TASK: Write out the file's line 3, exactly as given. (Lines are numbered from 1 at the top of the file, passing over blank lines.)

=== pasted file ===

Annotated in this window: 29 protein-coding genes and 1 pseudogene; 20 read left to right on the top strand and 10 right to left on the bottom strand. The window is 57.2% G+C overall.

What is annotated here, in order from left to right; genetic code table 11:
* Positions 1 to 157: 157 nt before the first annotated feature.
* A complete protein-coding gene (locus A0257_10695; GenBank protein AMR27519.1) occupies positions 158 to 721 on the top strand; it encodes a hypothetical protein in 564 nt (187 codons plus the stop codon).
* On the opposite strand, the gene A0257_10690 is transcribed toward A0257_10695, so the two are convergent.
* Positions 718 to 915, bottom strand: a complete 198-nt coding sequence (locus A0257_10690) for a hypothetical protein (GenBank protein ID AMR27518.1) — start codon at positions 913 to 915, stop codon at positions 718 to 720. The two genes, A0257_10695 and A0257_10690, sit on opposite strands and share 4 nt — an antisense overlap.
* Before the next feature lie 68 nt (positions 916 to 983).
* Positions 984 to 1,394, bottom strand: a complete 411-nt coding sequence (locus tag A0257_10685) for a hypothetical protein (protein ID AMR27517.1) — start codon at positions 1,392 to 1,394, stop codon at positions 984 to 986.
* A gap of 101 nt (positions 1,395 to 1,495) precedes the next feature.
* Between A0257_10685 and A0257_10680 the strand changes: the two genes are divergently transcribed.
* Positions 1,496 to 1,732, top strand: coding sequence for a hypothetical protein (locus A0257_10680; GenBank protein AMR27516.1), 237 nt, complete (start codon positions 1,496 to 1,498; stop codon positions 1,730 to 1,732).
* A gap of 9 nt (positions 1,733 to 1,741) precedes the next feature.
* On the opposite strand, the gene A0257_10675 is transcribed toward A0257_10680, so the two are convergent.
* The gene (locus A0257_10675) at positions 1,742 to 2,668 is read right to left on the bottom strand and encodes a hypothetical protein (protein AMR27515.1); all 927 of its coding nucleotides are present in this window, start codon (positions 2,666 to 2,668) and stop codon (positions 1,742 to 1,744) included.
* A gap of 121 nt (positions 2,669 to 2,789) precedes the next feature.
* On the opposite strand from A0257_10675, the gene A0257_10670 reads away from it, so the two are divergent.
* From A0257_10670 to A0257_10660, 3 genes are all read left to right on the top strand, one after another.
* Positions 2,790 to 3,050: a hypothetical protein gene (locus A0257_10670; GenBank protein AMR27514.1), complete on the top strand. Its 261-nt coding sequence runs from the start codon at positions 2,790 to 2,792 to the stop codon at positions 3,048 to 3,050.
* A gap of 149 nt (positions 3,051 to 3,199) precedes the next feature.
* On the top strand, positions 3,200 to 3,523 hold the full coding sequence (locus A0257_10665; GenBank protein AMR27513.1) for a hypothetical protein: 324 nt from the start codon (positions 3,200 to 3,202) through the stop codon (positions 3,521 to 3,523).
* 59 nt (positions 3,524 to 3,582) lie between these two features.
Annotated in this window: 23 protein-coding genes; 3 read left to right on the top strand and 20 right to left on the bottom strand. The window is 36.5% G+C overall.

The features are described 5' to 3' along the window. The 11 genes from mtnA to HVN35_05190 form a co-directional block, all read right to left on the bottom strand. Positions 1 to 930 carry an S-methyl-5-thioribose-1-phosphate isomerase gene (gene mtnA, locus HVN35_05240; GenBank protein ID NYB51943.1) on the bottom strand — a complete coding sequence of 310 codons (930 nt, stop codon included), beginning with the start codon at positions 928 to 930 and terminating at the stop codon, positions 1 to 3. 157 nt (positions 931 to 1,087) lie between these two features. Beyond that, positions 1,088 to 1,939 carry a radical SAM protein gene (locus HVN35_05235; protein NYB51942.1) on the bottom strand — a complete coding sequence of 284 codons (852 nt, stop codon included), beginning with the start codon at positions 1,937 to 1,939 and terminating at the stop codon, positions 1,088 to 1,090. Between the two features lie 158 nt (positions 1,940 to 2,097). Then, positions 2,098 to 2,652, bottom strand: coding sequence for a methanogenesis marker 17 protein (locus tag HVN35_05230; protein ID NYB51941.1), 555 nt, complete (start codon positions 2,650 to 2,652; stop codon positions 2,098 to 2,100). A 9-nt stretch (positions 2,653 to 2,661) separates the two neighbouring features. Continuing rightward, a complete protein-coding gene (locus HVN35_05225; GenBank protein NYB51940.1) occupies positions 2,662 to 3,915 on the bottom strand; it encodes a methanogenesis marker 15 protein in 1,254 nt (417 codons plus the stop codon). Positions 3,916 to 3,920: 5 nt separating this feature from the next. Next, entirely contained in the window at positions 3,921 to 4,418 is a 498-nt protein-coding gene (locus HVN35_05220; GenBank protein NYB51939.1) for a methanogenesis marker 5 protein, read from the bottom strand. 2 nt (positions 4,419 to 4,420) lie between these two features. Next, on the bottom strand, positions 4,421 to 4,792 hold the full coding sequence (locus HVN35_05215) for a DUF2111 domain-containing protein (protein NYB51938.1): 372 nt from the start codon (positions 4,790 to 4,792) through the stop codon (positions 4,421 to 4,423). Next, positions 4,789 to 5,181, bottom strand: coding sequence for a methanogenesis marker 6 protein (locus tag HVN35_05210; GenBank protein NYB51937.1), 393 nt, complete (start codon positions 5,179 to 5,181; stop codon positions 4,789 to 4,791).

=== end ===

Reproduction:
* Positions 1 to 157: 157 nt before the first annotated feature.